Reviewed by Abby.
This book follows the path of a 16 year old, Theodosia, beaten and abused by the leader of her country. She is a prisoner of the Kaiser, her mother, the fire queen, murdered by his soldiers. Theo was the next leader, but now she little more than a toy, the princess of the ashes of her beaten kingdom. Even her name has been taken from her, as she is now called Thora.
Every day she strives to be the Kaiser's perfect puppet, wearing his crumbling crown of ash, all so she might not be beaten, might not have her dress ripped from her in front of a jeering audience.
Her situation and perseverance will capture readers hearts as they beg her to run away, despite the consequences, especially after she is forced to kill her own father, a man she barely knew. But they will also call for her to stay, as a romance blossoms between her and the king's son, Soren.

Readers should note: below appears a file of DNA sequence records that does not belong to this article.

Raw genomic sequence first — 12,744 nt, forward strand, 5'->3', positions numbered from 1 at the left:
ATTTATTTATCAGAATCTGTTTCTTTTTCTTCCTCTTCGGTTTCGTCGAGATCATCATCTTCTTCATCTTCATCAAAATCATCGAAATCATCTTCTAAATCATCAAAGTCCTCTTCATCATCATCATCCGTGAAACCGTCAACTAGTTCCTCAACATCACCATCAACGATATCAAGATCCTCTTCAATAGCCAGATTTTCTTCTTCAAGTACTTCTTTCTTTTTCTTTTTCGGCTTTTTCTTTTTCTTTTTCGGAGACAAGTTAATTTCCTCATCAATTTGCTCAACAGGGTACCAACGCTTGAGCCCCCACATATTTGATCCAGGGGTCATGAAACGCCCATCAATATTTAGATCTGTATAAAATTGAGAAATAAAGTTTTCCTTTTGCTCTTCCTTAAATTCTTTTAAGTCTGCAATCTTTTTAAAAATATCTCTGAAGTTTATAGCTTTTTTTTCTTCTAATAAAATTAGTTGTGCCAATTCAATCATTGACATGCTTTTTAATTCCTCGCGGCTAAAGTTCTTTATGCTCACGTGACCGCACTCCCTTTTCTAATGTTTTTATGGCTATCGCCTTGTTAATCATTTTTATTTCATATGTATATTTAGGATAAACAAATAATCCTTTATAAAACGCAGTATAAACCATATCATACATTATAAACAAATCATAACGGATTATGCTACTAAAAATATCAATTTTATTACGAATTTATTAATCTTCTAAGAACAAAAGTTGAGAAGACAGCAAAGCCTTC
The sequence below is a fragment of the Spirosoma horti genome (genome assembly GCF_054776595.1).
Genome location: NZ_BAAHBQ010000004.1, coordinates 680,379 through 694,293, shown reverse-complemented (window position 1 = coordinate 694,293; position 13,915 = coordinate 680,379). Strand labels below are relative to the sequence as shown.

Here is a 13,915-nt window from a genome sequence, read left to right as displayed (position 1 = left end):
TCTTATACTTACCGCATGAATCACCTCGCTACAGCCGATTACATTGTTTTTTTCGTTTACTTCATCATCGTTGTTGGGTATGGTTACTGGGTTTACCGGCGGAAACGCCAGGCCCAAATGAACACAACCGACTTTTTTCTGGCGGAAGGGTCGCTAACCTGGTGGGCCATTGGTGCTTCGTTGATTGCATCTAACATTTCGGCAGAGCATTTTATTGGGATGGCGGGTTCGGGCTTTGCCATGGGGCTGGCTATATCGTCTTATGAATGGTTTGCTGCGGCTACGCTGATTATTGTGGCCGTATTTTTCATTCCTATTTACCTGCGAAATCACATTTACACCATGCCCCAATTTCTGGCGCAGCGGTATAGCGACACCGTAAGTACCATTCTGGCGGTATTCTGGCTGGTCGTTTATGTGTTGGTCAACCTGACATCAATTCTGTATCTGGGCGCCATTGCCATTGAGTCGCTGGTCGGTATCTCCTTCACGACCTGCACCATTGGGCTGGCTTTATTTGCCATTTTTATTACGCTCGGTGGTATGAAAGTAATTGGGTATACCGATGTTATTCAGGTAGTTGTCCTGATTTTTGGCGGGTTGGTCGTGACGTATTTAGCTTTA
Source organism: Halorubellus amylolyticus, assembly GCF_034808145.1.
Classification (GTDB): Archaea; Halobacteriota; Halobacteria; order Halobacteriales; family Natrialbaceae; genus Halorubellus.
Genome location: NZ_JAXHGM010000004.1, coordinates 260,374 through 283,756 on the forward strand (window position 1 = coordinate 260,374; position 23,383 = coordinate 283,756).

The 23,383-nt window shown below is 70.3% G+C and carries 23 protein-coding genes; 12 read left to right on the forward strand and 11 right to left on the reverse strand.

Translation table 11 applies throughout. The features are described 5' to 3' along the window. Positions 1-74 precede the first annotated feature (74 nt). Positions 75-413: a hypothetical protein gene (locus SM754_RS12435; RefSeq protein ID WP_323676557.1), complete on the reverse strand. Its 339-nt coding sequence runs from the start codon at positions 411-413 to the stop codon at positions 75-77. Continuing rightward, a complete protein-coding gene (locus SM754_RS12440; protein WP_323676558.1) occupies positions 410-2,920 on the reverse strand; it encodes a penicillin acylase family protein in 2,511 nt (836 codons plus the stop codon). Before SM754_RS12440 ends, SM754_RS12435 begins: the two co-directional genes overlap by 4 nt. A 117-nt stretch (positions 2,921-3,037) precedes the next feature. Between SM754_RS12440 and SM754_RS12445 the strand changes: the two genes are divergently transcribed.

She manipulates his feelings for her, his anger at his father's treatment of her, as she ignores her own true feelings for him.
Though this read is exciting it is treacherous ground, as it deals with subjects and concepts unknown to younger readers, some explicit content rather blaring, taking the joy out of victories of the heroin for those un-accustomed to such subjects.
Thora's body is often exposed, although the author does assign herself a line not to be crossed, things are hinted at in the way that she is fondled and touched by the king, forced to wear inappropriate clothes and exposed during beatings. At one point she is relieved that ‘this time’ her dress is not ripped quite so far down the back as other times past.
This read was exciting and ended in a daring cliffhanger that had the reader torn in two, unable to decide who they trusted or which way she should go. I recommend it to (16 -17)< year olds and suggest parental guidance for interested younger readers, though not quite R, this book crosses the line of PG-13.